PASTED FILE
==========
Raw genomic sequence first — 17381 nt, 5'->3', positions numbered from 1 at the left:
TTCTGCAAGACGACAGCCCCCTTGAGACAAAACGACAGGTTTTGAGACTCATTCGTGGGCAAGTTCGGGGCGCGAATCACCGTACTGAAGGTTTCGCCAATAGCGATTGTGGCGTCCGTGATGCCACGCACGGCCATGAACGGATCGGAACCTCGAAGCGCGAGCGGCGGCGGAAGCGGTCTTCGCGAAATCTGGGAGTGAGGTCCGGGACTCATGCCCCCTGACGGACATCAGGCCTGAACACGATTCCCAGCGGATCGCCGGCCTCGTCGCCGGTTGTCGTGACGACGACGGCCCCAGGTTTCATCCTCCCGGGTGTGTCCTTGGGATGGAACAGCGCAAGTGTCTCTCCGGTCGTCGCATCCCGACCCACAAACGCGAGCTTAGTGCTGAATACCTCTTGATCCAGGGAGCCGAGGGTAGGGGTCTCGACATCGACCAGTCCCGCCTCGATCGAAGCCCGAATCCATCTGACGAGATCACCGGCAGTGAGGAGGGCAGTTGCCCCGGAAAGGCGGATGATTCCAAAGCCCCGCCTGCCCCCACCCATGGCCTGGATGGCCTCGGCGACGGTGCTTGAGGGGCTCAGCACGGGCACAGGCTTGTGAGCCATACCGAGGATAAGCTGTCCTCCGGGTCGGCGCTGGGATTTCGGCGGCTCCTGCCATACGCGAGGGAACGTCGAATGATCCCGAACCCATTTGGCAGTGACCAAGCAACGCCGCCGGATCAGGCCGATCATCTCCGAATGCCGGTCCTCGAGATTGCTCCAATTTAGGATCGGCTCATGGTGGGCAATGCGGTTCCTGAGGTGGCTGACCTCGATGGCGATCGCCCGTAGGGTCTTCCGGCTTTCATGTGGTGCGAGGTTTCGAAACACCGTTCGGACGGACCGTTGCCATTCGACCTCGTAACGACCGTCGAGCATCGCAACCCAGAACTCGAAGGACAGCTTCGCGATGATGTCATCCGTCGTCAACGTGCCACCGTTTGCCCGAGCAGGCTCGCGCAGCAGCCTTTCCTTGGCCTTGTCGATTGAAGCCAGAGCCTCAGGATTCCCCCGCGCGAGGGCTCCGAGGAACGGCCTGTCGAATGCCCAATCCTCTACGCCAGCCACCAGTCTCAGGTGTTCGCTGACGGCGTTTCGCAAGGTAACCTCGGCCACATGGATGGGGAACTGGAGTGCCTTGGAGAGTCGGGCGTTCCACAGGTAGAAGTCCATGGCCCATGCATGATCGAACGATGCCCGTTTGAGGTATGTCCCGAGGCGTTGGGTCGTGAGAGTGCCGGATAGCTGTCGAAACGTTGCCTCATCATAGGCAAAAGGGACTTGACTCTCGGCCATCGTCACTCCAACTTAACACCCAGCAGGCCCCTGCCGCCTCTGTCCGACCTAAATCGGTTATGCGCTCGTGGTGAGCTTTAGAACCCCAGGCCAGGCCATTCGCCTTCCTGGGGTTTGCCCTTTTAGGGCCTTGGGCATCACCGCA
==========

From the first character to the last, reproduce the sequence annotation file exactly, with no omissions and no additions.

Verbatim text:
Raw genomic sequence first — 17381 nt, 5'->3', positions numbered from 1 at the left:
TTCTGCAAGACGACAGCCCCCTTGAGACAAAACGACAGGTTTTGAGACTCATTCGTGGGCAAGTTCGGGGCGCGAATCACCGTACTGAAGGTTTCGCCAATAGCGATTGTGGCGTCCGTGATGCCACGCACGGCCATGAACGGATCGGAACCTCGAAGCGCGAGCGGCGGCGGAAGCGGTCTTCGCGAAATCTGGGAGTGAGGTCCGGGACTCATGCCCCCTGACGGACATCAGGCCTGAACACGATTCCCAGCGGATCGCCGGCCTCGTCGCCGGTTGTCGTGACGACGACGGCCCCAGGTTTCATCCTCCCGGGTGTGTCCTTGGGATGGAACAGCGCAAGTGTCTCTCCGGTCGTCGCATCCCGACCCACAAACGCGAGCTTAGTGCTGAATACCTCTTGATCCAGGGAGCCGAGGGTAGGGGTCTCGACATCGACCAGTCCCGCCTCGATCGAAGCCCGAATCCATCTGACGAGATCACCGGCAGTGAGGAGGGCAGTTGCCCCGGAAAGGCGGATGATTCCAAAGCCCCGCCTGCCCCCACCCATGGCCTGGATGGCCTCGGCGACGGTGCTTGAGGGGCTCAGCACGGGCACAGGCTTGTGAGCCATACCGAGGATAAGCTGTCCTCCGGGTCGGCGCTGGGATTTCGGCGGCTCCTGCCATACGCGAGGGAACGTCGAATGATCCCGAACCCATTTGGCAGTGACCAAGCAACGCCGCCGGATCAGGCCGATCATCTCCGAATGCCGGTCCTCGAGATTGCTCCAATTTAGGATCGGCTCATGGTGGGCAATGCGGTTCCTGAGGTGGCTGACCTCGATGGCGATCGCCCGTAGGGTCTTCCGGCTTTCATGTGGTGCGAGGTTTCGAAACACCGTTCGGACGGACCGTTGCCATTCGACCTCGTAACGACCGTCGAGCATCGCAACCCAGAACTCGAAGGACAGCTTCGCGATGATGTCATCCGTCGTCAACGTGCCACCGTTTGCCCGAGCAGGCTCGCGCAGCAGCCTTTCCTTGGCCTTGTCGATTGAAGCCAGAGCCTCAGGATTCCCCCGCGCGAGGGCTCCGAGGAACGGCCTGTCGAATGCCCAATCCTCTACGCCAGCCACCAGTCTCAGGTGTTCGCTGACGGCGTTTCGCAAGGTAACCTCGGCCACATGGATGGGGAACTGGAGTGCCTTGGAGAGTCGGGCGTTCCACAGGTAGAAGTCCATGGCCCATGCATGATCGAACGATGCCCGTTTGAGGTATGTCCCGAGGCGTTGGGTCGTGAGAGTGCCGGATAGCTGTCGAAACGTTGCCTCATCATAGGCAAAAGGGACTTGACTCTCGGCCATCGTCACTCCAACTTAACACCCAGCAGGCCCCTGCCGCCTCTGTCCGACCTAAATCGGTTATGCGCTCGTGGTGAGCTTTAGAACCCCAGGCCAGGCCATTCGCCTTCCTGGGGTTTGCCCTTTTAGGGCCTTGGGCATCACCGCA